The bladder is the hollow organ that stores urine. The detrusor muscle in the bladder wall contracts to empty the bladder. The urethra extends from the bottom of the bladder to the urinary meatus (opening) where the external sphincter muscle controls the flow of urine. Normally, you urinate by contracting the bladder detrusor muscle and relaxing the external sphincter muscle. With urgency, this system is not working properly, and you have to go---right now.
The normal bladder holds about 300 to 600 ml of urine (30 ml equals 1 fluid ounce) but can distend to hold almost 2000 ml. You first start to fill urine in the bladder at about 100 to 150 ml of urine, and the bladder begins to fill full at half-capacity (200 to 300 ml) when the bladder nerves send a message to the brain, causing the desire to urinate and the feeling of urgency. The desire becomes more urgent at about 350 ml. With normal urination, you can control the urge to urinate for two to four hours during the day and eight hours or more during the night.
Cystitis (bladder infection), usually caused by fecal bacteria, is common in women because the urinary meatus and the rectum are close together anatomically. Inflammation causes spasmodic contractions of the detrusor muscle, increasing pressure on the external sphincter, so you feel an almost constant urge to urinate even though the bladder may be empty. You may also have burning, fever, dribbling and bladder pain. Treatment: Antibiotics, fluids.
Obstruction of the urethra, such as from an enlarged prostrate or tumor, causes narrowing. The bladder fills and you feel the urge to urinate and increased pressure, but the obstructed urethra interferes with urination. It may take a long time for you to begin urinating. The bladder may not empty completely or you may have dribbling urination, causing frequent urgency. Treatment: Surgery, medications (alpha-blocking agents).
The detrusor muscle begins to contract prematurely, causing increased pressure on the external sphincter and an intense feeling of urgency. You are forced to urinate frequently, so the bladder capacity shrinks and urgency becomes more frequent, sometimes three or four times an hour. If you can't make it to the bathroom in time, you may have dribbling or outright incontinence. Hyperactivity may result from bladder stones or cancer, but the cause is usually unknown. Treatment: Bladder training and pelvic floor muscle (Kegel) exercises, medications (tolterodine and oxybutynin).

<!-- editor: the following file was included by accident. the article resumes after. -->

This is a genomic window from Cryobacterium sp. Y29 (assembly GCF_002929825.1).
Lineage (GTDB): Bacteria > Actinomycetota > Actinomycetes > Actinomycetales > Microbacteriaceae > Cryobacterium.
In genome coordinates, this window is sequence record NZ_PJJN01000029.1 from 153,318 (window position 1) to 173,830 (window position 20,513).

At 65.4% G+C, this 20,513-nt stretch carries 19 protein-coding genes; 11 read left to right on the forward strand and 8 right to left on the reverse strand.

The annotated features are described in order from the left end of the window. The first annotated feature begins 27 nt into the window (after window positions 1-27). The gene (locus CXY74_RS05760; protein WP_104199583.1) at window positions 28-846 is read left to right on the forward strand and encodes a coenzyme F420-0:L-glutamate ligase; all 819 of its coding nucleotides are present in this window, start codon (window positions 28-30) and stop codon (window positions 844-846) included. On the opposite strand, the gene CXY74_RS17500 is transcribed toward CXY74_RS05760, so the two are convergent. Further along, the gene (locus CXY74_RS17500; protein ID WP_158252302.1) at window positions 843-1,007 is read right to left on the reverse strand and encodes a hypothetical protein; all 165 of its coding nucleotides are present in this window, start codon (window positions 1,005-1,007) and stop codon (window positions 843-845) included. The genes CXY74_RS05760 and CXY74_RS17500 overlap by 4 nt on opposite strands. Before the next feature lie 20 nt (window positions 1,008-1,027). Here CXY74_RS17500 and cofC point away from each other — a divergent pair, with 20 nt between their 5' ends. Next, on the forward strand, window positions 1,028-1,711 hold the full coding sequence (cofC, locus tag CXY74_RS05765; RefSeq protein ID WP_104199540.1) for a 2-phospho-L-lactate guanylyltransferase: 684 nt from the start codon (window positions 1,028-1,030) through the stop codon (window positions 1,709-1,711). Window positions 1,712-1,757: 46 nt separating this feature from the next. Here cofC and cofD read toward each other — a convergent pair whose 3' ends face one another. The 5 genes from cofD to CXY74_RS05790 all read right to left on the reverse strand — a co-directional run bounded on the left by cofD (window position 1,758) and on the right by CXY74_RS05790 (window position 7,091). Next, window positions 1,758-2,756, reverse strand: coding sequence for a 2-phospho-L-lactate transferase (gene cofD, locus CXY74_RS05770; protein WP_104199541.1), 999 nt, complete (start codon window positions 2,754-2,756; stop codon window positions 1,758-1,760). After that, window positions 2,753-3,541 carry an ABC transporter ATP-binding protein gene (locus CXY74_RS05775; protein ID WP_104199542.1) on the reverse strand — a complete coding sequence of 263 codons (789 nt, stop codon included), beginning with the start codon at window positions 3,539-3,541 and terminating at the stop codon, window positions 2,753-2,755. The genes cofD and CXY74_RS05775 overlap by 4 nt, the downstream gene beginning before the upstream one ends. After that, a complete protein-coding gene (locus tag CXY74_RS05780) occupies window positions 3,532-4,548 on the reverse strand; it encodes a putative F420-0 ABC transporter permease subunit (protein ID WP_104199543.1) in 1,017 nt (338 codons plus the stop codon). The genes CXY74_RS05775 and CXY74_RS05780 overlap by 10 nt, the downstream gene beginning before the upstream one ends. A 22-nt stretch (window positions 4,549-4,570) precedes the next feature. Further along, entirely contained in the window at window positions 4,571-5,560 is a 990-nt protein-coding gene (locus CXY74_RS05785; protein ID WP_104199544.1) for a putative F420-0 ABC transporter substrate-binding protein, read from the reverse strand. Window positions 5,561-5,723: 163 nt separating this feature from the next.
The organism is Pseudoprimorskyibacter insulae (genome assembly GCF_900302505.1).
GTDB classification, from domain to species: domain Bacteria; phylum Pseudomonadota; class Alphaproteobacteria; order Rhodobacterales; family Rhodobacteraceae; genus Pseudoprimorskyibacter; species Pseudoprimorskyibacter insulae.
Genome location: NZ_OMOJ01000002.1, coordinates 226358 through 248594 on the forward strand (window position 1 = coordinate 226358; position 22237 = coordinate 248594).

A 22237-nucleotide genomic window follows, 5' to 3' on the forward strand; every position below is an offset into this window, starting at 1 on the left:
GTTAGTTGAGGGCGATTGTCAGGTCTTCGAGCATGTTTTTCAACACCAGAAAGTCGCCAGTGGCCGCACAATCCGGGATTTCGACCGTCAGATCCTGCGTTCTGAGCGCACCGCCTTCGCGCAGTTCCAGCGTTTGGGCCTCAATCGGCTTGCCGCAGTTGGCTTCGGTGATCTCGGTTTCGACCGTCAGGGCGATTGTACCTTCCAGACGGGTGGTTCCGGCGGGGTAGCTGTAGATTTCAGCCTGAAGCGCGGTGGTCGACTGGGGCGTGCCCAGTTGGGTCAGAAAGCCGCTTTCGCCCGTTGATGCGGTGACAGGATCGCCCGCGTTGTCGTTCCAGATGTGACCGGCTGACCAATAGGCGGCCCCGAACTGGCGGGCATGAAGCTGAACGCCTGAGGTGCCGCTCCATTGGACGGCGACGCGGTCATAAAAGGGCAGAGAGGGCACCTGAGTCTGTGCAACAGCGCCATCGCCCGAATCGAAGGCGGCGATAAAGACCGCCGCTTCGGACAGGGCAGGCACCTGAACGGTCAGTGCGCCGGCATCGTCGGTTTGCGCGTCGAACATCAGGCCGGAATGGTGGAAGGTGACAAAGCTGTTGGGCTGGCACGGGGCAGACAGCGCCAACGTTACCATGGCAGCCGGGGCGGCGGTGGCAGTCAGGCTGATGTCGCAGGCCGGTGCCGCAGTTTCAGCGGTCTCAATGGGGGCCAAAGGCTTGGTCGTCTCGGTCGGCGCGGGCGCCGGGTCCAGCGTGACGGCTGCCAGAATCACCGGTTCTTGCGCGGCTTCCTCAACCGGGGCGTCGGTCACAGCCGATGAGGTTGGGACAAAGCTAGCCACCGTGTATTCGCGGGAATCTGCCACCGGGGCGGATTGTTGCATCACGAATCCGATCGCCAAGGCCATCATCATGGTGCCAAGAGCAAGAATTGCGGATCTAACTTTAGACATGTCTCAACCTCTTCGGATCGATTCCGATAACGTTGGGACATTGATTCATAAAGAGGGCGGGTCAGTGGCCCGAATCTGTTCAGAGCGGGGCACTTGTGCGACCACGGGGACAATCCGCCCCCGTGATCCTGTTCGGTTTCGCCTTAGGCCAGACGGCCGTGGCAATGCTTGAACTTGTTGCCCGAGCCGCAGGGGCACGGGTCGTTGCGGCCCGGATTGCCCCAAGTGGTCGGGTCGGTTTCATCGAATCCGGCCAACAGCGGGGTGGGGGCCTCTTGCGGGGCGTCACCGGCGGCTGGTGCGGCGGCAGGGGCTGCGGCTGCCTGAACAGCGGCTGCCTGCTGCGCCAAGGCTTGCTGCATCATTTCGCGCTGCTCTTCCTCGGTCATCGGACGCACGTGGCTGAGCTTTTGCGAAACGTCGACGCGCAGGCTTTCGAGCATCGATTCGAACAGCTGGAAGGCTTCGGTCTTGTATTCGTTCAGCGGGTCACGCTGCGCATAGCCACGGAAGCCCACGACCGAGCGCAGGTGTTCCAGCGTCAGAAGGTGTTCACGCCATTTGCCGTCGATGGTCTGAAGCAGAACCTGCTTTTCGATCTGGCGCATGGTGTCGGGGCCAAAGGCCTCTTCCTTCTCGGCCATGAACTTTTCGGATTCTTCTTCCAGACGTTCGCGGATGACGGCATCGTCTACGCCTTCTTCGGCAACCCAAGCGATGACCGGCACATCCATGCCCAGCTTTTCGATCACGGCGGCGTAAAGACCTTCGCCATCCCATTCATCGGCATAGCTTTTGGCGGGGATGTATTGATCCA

The detrusor contractions are too weak, so the bladder doesn't empty properly. This full bladder triggers the sensation of urgency. You may also have frequency, bladder distention, overflow dribbling and nocturia (urination during the night). In some cases, your sensation of a having a full-bladder becomes impaired. Underactivity may result from neurological impairment related to stroke, diabetes or neuromuscular disorders, such as Parkinson's disease, but cause may be unknown. Treatment: Augmented voiding techniques, such as double voiding and supra-pubic (bladder) massage.
Food and drinks high in acid content (sodas, juice) or caffeine (tea, coffee) can increase urgency. Urinary urgency is a side effect of many drugs. Diuretics (water pills) may cause rapid filling of the bladder, leading to urgency.